For future participants, the training is a once in a lifetime event, and it adds to the practical side of learning. It is a welcome experience that holds together lessons from international humanitarian law, international relations, development planning, crisis response, and conflict resolution and human rights sides. And yes, in the end, we were awarded #Viking18 pins and certificates for successful participation in Exercise Viking 18.

On International Law, Military Intervention in Syria and Complexity: Seán Butler IRC PhD candidate

Welcoming Seán Butler, IRC PhD candidate at UCC Faculty of Law

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Peacekeeping EmblemMilitary intervention in Syria, in the form of a bombing campaign conducted by Western powers, is a likely event in the coming weeks. With the UK no longer participating due a defeated motion in the House of Commons last week, action will most likely be undertaken by the US, for which President Obama will seek Congressional approval next week, and France. After two and a half years of international inaction in Syria, this new impetus for involvement in the conflict is a result of a chemical weapon attack that occurred in the countryside surrounding Damascus on 21 August, in which somewhere between 400 and 1400 people were killed. There is still a good deal of controversy over whether the attack was committed by forces loyal to the Assad regime or by a rebel group, although the US claims it has evidence that strongly points to the government as the culprits.

What is missing from the above paragraph from an international law perspective is UN Security Council authorisation. The UN Charter is very clear on the issue of the use of force in international relations: it may only be used in individual or collective self-defence (Article 51), or if authorised by the Security Council to “maintain or restore international peace and security”. States are not permitted to use military power to unilaterally enforce another state’s obligations under international norms or treaties (for a discussion of the possible need for such an addition to international law, see Pierre-Marie Dupuy (2012), “Back to the Future of a Multilateral Dimension of the Law of State Responsibility for Breaches of ‘Obligations Owed to the International Community as a Whole’”, 23(4) European Journal of International Law 1059-1069).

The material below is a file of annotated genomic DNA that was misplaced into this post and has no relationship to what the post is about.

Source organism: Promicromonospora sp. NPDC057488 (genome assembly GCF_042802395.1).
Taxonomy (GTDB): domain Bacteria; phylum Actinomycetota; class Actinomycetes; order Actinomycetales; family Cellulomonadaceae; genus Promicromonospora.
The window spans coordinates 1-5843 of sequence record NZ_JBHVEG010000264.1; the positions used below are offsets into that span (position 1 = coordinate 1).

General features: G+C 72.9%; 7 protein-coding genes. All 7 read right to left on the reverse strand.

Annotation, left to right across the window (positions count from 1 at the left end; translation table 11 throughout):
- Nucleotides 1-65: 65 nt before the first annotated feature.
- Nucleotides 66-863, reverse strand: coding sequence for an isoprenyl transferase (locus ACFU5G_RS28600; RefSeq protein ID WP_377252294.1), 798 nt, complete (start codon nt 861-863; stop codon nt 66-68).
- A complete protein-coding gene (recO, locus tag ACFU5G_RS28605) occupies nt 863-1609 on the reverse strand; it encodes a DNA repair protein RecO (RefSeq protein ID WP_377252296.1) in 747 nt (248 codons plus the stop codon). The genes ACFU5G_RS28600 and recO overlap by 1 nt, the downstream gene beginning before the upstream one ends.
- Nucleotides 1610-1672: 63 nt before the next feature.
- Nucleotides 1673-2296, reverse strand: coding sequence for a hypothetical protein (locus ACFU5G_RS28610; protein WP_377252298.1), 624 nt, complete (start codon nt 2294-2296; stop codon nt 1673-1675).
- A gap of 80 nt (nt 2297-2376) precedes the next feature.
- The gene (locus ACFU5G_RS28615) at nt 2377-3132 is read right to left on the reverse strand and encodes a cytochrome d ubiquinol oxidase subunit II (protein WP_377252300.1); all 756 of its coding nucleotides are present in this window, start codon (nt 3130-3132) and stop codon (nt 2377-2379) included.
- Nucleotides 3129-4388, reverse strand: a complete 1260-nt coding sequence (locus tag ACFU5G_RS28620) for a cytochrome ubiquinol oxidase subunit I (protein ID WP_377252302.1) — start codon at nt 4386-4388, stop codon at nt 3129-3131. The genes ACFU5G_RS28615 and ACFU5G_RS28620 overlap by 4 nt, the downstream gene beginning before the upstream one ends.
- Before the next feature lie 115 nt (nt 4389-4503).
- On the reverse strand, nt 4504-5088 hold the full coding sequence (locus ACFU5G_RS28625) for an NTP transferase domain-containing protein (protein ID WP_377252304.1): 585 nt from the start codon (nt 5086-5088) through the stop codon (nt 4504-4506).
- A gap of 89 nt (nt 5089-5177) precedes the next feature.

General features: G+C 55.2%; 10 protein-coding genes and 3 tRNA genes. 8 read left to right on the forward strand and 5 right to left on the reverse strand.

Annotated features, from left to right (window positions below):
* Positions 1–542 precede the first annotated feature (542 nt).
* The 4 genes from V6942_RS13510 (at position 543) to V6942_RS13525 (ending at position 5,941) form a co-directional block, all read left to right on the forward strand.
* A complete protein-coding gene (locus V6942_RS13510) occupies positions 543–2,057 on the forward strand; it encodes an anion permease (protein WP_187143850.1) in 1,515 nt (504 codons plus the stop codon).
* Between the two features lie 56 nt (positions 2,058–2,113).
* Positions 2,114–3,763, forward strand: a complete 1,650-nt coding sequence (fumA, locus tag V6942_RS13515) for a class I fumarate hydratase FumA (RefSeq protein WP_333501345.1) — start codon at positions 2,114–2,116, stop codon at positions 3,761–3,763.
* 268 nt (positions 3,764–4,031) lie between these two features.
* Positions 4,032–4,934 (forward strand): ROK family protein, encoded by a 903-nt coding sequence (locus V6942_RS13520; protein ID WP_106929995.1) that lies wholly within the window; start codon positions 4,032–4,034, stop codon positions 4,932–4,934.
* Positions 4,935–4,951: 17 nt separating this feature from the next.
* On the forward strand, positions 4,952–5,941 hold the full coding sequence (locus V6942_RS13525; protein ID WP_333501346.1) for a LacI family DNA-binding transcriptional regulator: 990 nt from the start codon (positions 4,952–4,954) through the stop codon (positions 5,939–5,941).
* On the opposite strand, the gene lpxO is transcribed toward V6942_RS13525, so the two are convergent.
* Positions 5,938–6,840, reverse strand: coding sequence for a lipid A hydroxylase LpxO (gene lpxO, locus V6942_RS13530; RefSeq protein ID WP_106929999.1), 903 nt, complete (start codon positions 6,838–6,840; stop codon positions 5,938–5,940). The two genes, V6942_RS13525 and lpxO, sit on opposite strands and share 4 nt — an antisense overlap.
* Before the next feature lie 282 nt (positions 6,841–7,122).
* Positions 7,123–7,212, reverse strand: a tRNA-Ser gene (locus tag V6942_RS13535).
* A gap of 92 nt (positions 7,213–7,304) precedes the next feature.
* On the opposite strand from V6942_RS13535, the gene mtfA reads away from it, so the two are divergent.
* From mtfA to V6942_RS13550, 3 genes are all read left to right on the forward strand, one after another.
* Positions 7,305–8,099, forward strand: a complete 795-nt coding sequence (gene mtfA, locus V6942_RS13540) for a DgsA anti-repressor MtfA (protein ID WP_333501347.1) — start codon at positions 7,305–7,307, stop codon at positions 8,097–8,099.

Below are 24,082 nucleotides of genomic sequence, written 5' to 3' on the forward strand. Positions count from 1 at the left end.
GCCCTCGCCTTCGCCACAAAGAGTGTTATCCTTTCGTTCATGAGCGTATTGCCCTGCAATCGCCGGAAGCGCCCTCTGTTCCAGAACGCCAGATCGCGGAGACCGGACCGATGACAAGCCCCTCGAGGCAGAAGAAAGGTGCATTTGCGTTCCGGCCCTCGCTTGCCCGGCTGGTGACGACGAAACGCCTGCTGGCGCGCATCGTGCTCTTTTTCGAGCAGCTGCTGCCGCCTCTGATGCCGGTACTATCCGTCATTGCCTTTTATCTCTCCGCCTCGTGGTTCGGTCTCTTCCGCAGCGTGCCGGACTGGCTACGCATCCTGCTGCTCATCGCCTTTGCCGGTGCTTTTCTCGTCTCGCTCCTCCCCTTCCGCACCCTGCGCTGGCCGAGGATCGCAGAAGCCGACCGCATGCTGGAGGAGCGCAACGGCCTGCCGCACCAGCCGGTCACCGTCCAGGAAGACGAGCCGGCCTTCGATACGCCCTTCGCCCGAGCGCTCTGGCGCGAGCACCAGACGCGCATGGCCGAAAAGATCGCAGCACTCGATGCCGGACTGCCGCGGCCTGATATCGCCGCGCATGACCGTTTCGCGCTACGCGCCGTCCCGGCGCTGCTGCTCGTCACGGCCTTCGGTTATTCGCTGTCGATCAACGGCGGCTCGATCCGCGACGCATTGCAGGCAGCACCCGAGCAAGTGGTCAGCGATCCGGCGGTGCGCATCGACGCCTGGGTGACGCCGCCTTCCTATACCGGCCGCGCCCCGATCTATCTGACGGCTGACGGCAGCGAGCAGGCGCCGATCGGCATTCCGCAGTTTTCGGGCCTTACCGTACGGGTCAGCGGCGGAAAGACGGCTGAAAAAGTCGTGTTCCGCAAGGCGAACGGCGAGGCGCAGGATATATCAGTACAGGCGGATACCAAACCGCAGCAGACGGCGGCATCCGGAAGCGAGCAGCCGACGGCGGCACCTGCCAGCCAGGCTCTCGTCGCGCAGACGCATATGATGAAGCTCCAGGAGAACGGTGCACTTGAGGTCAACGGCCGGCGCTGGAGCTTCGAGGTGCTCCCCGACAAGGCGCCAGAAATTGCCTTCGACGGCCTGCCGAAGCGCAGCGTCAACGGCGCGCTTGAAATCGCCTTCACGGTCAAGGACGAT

Contrary to some media reports, the ‘Responsibility to Protect’ doctrine does not offer a viable avenue for engagement, as the version endorsed by the 2005 World Summit Outcome Document only enjoins action under the Security Council umbrella (the original 2001 version proposed by the International Commission on Intervention and State Sovereignty does briefly speak of ‘alternative’ avenues to the Security Council, but this does not reflect customary international law). Such an authorisation is not likely given that Russia and China have previously vetoed three draft Resolutions on Syria before the Council, due to political and economic ties to the Assad regime and the fallout from NATO exceeding its Security Council mandate to overthrow the Gaddafi regime in Libya in 2011 (as discussed in my previous contribution to this blog).

The use of chemical weapons does not change the legal landscape in Syria, which leads to the question of why the attack has moved the Western powers to forcefully intervene in the conflict whereas more than 100,000 deaths previously did not. The most likely explanation is that the Obama administration is seeking to deter future uses of chemical weapons both specifically by the Assad regime and more generally by increasing the cost of using such weapons. While this is a noble gesture when taken in isolation, it is morally gruesome when viewed in the light of the many apparently acceptable deaths by ‘conventional’ weaponry in the war and normatively dangerous when seen in the context of its blatant disregard for international law. Such a policy also hints that any intervention will be very limited, with no real attempt to influence the material outcome of the conflict.

While the moral problems of the Western approach to the conflict are perhaps obvious, the impact of the legal problems may require further elaboration. After all, to quote the late jurist Antonio Cassese (speaking on NATO’s ‘illegal but legitimate’ intervention in Kosovo in 1999), ‘should one remain silent and inactive only because the existing body of international law proves incapable of remedying such a situation?’ What is the value in upholding a law that prevents the international community from acting to allay suffering or punish a regime willing to commit atrocities upon its own people?